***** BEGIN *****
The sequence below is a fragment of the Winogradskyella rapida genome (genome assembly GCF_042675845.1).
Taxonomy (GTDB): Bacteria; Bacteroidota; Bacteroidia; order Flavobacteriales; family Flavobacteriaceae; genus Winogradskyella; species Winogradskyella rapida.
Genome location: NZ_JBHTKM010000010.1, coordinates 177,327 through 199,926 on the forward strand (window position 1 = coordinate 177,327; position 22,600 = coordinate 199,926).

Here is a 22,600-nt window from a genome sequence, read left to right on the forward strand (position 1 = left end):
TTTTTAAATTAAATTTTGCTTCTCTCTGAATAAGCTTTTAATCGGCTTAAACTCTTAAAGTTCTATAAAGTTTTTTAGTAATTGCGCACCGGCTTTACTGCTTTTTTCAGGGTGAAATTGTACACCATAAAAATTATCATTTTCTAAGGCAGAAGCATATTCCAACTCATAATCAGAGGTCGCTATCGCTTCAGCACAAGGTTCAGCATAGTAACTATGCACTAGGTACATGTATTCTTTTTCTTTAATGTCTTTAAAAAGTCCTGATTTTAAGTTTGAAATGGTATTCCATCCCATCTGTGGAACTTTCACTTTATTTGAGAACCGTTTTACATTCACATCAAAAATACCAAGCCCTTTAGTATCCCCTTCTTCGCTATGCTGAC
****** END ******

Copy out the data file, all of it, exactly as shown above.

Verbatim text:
The sequence below is a fragment of the Winogradskyella rapida genome (genome assembly GCF_042675845.1).
Taxonomy (GTDB): Bacteria; Bacteroidota; Bacteroidia; order Flavobacteriales; family Flavobacteriaceae; genus Winogradskyella; species Winogradskyella rapida.
Genome location: NZ_JBHTKM010000010.1, coordinates 177,327 through 199,926 on the forward strand (window position 1 = coordinate 177,327; position 22,600 = coordinate 199,926).

Here is a 22,600-nt window from a genome sequence, read left to right on the forward strand (position 1 = left end):
TTTTTAAATTAAATTTTGCTTCTCTCTGAATAAGCTTTTAATCGGCTTAAACTCTTAAAGTTCTATAAAGTTTTTTAGTAATTGCGCACCGGCTTTACTGCTTTTTTCAGGGTGAAATTGTACACCATAAAAATTATCATTTTCTAAGGCAGAAGCATATTCCAACTCATAATCAGAGGTCGCTATCGCTTCAGCACAAGGTTCAGCATAGTAACTATGCACTAGGTACATGTATTCTTTTTCTTTAATGTCTTTAAAAAGTCCTGATTTTAAGTTTGAAATGGTATTCCATCCCATCTGTGGAACTTTCACTTTATTTGAGAACCGTTTTACATTCACATCAAAAATACCAAGCCCTTTAGTATCCCCTTCTTCGCTATGCTGAC